Greening ESL
(English as a Second Language)

Greening English as a Second Language happens when we integrate environmental and sustainability issues, ideas and activities into English as a Second Language lessons. Whether you're working with adult students overseas, teaching youngsters who are new to your English-speaking country, or something in between,
greening English as a Second Language is easy.

Greening ESL is an approach that "will readily appeal to second language learners concerned with finding a more relevant, interesting and socially significant focus for their efforts at second language acquisition than they may be used to encountering.... Environmental education can prove a rich source of material for purposeful language learning."
— George M. Jacobs, Pramaranee M. Kumarasamy, Payomrat Nopparat and Susan Amy, in Linking Language and the Environment: Greening the ESL Classroom

Amanda Griesbach Waribashi and Disappearing Rain Forests

Because there might not be a set curriculum for ESL, these classes offer a perfect opportunity to teach environmental and sustainability awareness. The communicative approach — the idea that successful language learning comes through having to communicate real meaning (rather than conjugating verbs or learning lists of vocabulary) — opens the door to students acquiring English language skills through learning about and sharing their knowledge of environmental and sustainability issues. Amanda Griesbach's exploration of the role of wooden chopsticks in rainforest destruction (right) is one example. Simply include
a "green" objective and an ESL objective
in every lesson or unit.

If you're teaching a language other than English as a second or additional language, then the same principles will hold true for you (see, for example, Environmental Education in French). If you teach English as a first language, please visit Green Language Arts and English.

ESL teachers will have to remember that more and more ESL students are going be climate change refugees, seeking new lives and new livelihoods in regions that could be experiencing climate change in their own ways.

ESL teachers can contribute to transformative sustainability education by helping their students

  1. learn about where they are living (nature connecting for younger students; bioregional learning for older students)
  2. compare environmental/sustainability issues where they are living now to where they used to live — or to where you (their teacher) come from:
    • deforestation
    • global warming and climate change
    • air or water pollution
    • garbage
    • overconsumption of natural resources
    • human rights and social equity
    • animal rights
    • food and water security

  3. green the ESL classroom (for example, use only double-sided printing, give online assignments, take walking field trips, fill the room with plants)
  4. watch nature movies in English (think David Attenborough), or listen to presentations by English-speaking environmental experts
  5. play nature games and go on hikes and scavenger hunts outdoors
  6. learn the nuances of English terms and cultural concepts such as
    • needs versus wants
    • facts versus beliefs versus opinions
    • rights versus responsibilities
    • head versus heart
    • biophilia
    • non-human animals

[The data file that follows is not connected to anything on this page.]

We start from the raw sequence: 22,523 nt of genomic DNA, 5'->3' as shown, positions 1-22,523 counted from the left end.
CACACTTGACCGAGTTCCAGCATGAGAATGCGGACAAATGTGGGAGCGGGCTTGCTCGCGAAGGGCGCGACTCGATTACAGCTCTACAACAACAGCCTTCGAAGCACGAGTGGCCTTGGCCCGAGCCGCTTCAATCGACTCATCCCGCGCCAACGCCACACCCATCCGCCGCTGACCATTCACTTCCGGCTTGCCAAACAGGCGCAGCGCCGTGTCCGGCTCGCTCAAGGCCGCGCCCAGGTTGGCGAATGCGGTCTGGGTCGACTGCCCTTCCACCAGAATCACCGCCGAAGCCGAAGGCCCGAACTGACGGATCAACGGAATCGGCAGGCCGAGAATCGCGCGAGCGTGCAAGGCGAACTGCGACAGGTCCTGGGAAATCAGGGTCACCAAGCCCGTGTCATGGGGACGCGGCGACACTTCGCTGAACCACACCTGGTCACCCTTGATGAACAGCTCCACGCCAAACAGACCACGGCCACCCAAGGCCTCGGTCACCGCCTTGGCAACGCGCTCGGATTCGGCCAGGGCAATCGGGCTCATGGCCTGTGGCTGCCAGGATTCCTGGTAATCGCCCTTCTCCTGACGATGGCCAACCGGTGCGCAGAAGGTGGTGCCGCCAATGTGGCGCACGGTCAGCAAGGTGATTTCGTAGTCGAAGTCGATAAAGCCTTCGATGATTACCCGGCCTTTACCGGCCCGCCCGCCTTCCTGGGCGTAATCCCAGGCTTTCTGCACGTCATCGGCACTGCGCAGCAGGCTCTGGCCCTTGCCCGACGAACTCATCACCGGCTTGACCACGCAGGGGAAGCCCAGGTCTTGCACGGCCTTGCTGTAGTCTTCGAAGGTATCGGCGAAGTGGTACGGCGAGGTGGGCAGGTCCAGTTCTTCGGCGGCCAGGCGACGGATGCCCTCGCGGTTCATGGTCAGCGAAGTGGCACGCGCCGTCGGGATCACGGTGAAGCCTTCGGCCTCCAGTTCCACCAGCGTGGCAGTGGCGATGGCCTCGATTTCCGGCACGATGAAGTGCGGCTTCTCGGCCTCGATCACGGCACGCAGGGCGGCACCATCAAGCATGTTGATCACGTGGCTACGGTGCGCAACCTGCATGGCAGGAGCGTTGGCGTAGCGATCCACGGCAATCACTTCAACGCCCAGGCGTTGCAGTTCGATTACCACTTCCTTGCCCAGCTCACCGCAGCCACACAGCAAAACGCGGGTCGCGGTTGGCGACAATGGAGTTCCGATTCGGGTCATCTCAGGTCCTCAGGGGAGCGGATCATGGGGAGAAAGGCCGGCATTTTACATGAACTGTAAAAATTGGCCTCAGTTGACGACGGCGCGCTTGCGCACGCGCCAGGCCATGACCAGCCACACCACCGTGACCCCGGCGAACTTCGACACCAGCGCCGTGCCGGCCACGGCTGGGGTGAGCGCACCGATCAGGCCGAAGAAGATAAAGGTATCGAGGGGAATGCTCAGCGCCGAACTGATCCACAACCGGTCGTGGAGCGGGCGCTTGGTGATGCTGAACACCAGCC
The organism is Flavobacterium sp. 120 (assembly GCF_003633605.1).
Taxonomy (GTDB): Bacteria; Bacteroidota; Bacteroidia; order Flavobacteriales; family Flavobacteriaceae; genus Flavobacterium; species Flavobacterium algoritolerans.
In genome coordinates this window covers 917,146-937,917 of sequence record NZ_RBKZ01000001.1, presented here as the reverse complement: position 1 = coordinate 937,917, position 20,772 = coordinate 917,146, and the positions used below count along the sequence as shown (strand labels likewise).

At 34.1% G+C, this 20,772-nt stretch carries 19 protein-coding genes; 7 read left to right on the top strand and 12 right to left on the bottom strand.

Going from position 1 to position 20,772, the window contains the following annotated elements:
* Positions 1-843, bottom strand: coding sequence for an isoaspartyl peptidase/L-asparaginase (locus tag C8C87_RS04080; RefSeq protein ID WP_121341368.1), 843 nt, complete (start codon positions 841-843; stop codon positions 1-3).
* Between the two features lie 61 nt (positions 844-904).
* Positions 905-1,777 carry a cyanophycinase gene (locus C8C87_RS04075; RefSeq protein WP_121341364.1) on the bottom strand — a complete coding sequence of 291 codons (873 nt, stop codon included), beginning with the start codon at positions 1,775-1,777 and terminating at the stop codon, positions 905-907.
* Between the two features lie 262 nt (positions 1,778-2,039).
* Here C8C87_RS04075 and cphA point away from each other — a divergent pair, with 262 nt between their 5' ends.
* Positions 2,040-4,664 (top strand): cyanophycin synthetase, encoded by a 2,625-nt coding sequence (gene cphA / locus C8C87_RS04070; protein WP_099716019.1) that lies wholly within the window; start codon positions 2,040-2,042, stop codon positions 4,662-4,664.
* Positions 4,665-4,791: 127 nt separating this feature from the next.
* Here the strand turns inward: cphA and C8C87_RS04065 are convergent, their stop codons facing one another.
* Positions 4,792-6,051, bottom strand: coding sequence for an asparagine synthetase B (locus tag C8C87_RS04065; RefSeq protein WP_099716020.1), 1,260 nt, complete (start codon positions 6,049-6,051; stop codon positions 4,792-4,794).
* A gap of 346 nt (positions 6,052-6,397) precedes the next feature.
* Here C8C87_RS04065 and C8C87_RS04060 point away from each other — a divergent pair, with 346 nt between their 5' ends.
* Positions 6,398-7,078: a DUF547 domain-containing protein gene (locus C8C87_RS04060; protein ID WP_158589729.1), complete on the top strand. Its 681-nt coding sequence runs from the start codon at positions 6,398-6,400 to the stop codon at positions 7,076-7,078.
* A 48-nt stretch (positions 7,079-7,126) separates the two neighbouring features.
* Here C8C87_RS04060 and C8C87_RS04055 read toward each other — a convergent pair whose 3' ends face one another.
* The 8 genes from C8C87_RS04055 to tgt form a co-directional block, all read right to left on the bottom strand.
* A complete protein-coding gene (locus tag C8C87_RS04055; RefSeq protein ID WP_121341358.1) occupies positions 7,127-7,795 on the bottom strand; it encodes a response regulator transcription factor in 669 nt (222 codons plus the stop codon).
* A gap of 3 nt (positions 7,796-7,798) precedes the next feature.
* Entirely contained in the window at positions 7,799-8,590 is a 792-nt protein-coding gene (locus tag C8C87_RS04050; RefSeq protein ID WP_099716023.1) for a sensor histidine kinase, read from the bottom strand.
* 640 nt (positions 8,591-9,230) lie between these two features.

7. write nature poems and songs in English, and create environmentally related art, movies, blogs/websites or drama
  8. write persuasive letters on environmental issues they care about
  9. learn to grow food "in English" (gardening together is a great way to get to know each other)
  10. explore
    • sounds in the environment
    • green gifts
    • carbon footprint and energy audits
    • community mapping
    (with thanks to Linking Language and the Environment; see below)

For teaching English as a Second Language, an outdoor classroom has great potential for fun and learning.... You will be surprised how students become incredibly excited about their learning!... The context for the lesson is automatically set by being on the trail. The communicative opportunities are numerous and students will find it natural to attempt to communicate what they see, feel and hear. Take time to enjoy the magic of seeing a lizard basking in the sun or a butterfly fluttering around your head.
— Thom Henley and Kenny Peavy, in As If the Earth Matters: Recommitting to Environmental Education

Resources for Greening ESL

  • Pippin Publishing offers Linking Language and the Environment: Greening the ESL Classroom by George M. Jacobs, Pramaranee M. Kumarasamy, Payomrat Nopparat and Susan Amy (ISBN: 0-88751-092-2).
  • Peter Snashall's ESL Flow, in the UK, offers a repository of ESL lesson plans for teaching environmental issues and problems. (Note: The ESL Flow website has been irksomely monetized.)
  • Roy Schwab and Brad Stocker at Miami Dade Community College present A Green Curriculum for Advanced ESL Students, including units on biophilia, cosmology and bioregional awareness. Their colleagues have posted several lesson plans on the Earth Ethics Institute's Lesson Plans or Course Modules with an Earth Literacy and Sustainability Perspective webpage. (On both sites, some of the links didn't work for me, but the ideas are there!)
  • ESL Etc. Global Issues and Activism in English Language Teaching, an archived website by David Royal, provides ideas for greening ESL on the Greening an English Program page. (Some of David's pages are no longer available, but many are.)

Could there be any learning more relevant than learning about one's place in the world, whether home country or new home? Learning a new language allows a learner to expand their sense of place — to see it through new eyes — and to gain a new appreciation for it.

Return from Greening ESL to Integration
as an Ecological Teaching Tool

Visit Green Language Arts and English

Visit Environmental Education in French

Go to GreenHeart Education Homepage